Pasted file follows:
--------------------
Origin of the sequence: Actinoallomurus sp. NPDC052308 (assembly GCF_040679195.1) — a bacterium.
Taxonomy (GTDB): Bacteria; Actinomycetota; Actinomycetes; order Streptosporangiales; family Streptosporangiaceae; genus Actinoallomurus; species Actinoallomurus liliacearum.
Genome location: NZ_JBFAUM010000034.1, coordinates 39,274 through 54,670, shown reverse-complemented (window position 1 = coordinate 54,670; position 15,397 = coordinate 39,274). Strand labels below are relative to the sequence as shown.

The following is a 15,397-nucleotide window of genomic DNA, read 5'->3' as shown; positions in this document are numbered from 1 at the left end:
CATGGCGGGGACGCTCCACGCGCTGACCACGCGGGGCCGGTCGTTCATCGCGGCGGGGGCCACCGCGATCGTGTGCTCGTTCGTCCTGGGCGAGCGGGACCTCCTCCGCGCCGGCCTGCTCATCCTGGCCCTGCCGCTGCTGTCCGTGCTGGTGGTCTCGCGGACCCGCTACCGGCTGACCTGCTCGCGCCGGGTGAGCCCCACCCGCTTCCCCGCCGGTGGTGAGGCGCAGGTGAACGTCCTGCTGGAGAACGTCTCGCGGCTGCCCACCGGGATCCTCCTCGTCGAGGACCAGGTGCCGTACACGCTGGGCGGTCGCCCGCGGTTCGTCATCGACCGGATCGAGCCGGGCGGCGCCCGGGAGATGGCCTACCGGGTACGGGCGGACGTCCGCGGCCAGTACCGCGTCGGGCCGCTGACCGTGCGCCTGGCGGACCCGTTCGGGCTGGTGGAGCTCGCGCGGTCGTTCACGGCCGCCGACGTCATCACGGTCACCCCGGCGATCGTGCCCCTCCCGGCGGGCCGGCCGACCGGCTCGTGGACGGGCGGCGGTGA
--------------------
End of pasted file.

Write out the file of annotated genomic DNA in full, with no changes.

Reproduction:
Origin of the sequence: Actinoallomurus sp. NPDC052308 (assembly GCF_040679195.1) — a bacterium.
Taxonomy (GTDB): Bacteria; Actinomycetota; Actinomycetes; order Streptosporangiales; family Streptosporangiaceae; genus Actinoallomurus; species Actinoallomurus liliacearum.
Genome location: NZ_JBFAUM010000034.1, coordinates 39,274 through 54,670, shown reverse-complemented (window position 1 = coordinate 54,670; position 15,397 = coordinate 39,274). Strand labels below are relative to the sequence as shown.

The following is a 15,397-nucleotide window of genomic DNA, read 5'->3' as shown; positions in this document are numbered from 1 at the left end:
CATGGCGGGGACGCTCCACGCGCTGACCACGCGGGGCCGGTCGTTCATCGCGGCGGGGGCCACCGCGATCGTGTGCTCGTTCGTCCTGGGCGAGCGGGACCTCCTCCGCGCCGGCCTGCTCATCCTGGCCCTGCCGCTGCTGTCCGTGCTGGTGGTCTCGCGGACCCGCTACCGGCTGACCTGCTCGCGCCGGGTGAGCCCCACCCGCTTCCCCGCCGGTGGTGAGGCGCAGGTGAACGTCCTGCTGGAGAACGTCTCGCGGCTGCCCACCGGGATCCTCCTCGTCGAGGACCAGGTGCCGTACACGCTGGGCGGTCGCCCGCGGTTCGTCATCGACCGGATCGAGCCGGGCGGCGCCCGGGAGATGGCCTACCGGGTACGGGCGGACGTCCGCGGCCAGTACCGCGTCGGGCCGCTGACCGTGCGCCTGGCGGACCCGTTCGGGCTGGTGGAGCTCGCGCGGTCGTTCACGGCCGCCGACGTCATCACGGTCACCCCGGCGATCGTGCCCCTCCCGGCGGGCCGGCCGACCGGCTCGTGGACGGGCGGCGGTGA